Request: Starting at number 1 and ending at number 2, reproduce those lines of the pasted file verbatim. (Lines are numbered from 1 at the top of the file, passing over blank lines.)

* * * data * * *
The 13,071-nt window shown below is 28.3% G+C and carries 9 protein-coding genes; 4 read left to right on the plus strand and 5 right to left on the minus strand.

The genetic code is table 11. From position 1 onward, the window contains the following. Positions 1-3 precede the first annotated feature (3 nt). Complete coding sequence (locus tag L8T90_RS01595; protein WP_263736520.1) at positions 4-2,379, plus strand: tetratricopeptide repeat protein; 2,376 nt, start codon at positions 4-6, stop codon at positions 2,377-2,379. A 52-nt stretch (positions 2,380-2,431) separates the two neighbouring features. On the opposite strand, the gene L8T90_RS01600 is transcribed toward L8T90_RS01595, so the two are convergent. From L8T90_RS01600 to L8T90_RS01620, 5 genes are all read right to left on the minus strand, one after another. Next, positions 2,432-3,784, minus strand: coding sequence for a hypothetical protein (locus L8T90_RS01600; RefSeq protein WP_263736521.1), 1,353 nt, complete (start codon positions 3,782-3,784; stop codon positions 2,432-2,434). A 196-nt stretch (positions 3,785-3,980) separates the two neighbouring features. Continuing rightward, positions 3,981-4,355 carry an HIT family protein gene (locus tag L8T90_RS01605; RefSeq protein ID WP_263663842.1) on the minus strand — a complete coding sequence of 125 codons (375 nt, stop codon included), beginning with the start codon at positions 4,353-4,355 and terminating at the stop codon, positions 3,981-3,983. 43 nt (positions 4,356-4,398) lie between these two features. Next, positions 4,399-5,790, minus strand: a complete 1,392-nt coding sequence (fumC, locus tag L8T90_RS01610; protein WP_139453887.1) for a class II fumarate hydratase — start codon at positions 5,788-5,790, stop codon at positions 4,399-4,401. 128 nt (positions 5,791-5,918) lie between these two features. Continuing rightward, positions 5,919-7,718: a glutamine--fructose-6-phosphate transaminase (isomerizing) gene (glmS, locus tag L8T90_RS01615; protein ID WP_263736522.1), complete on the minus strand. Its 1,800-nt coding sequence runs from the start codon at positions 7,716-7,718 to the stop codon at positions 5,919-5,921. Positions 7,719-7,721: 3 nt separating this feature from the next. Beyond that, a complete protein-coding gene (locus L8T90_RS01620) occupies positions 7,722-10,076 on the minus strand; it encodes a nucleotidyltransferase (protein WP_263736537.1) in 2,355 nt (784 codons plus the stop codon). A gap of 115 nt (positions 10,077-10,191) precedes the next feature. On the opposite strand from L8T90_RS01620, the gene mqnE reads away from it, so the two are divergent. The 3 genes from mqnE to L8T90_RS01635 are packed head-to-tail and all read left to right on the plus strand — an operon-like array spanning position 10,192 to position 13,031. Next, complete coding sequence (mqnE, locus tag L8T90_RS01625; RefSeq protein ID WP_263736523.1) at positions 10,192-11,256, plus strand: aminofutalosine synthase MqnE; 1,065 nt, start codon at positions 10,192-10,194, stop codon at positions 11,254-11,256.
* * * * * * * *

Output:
The 13,071-nt window shown below is 28.3% G+C and carries 9 protein-coding genes; 4 read left to right on the plus strand and 5 right to left on the minus strand.

The genetic code is table 11. From position 1 onward, the window contains the following. Positions 1-3 precede the first annotated feature (3 nt). Complete coding sequence (locus tag L8T90_RS01595; protein WP_263736520.1) at positions 4-2,379, plus strand: tetratricopeptide repeat protein; 2,376 nt, start codon at positions 4-6, stop codon at positions 2,377-2,379. A 52-nt stretch (positions 2,380-2,431) separates the two neighbouring features. On the opposite strand, the gene L8T90_RS01600 is transcribed toward L8T90_RS01595, so the two are convergent. From L8T90_RS01600 to L8T90_RS01620, 5 genes are all read right to left on the minus strand, one after another. Next, positions 2,432-3,784, minus strand: coding sequence for a hypothetical protein (locus L8T90_RS01600; RefSeq protein WP_263736521.1), 1,353 nt, complete (start codon positions 3,782-3,784; stop codon positions 2,432-2,434). A 196-nt stretch (positions 3,785-3,980) separates the two neighbouring features. Continuing rightward, positions 3,981-4,355 carry an HIT family protein gene (locus tag L8T90_RS01605; RefSeq protein ID WP_263663842.1) on the minus strand — a complete coding sequence of 125 codons (375 nt, stop codon included), beginning with the start codon at positions 4,353-4,355 and terminating at the stop codon, positions 3,981-3,983. 43 nt (positions 4,356-4,398) lie between these two features. Next, positions 4,399-5,790, minus strand: a complete 1,392-nt coding sequence (fumC, locus tag L8T90_RS01610; protein WP_139453887.1) for a class II fumarate hydratase — start codon at positions 5,788-5,790, stop codon at positions 4,399-4,401. 128 nt (positions 5,791-5,918) lie between these two features. Continuing rightward, positions 5,919-7,718: a glutamine--fructose-6-phosphate transaminase (isomerizing) gene (glmS, locus tag L8T90_RS01615; protein ID WP_263736522.1), complete on the minus strand. Its 1,800-nt coding sequence runs from the start codon at positions 7,716-7,718 to the stop codon at positions 5,919-5,921. Positions 7,719-7,721: 3 nt separating this feature from the next. Beyond that, a complete protein-coding gene (locus L8T90_RS01620) occupies positions 7,722-10,076 on the minus strand; it encodes a nucleotidyltransferase (protein WP_263736537.1) in 2,355 nt (784 codons plus the stop codon). A gap of 115 nt (positions 10,077-10,191) precedes the next feature. On the opposite strand from L8T90_RS01620, the gene mqnE reads away from it, so the two are divergent. The 3 genes from mqnE to L8T90_RS01635 are packed head-to-tail and all read left to right on the plus strand — an operon-like array spanning position 10,192 to position 13,031. Next, complete coding sequence (mqnE, locus tag L8T90_RS01625; RefSeq protein ID WP_263736523.1) at positions 10,192-11,256, plus strand: aminofutalosine synthase MqnE; 1,065 nt, start codon at positions 10,192-10,194, stop codon at positions 11,254-11,256.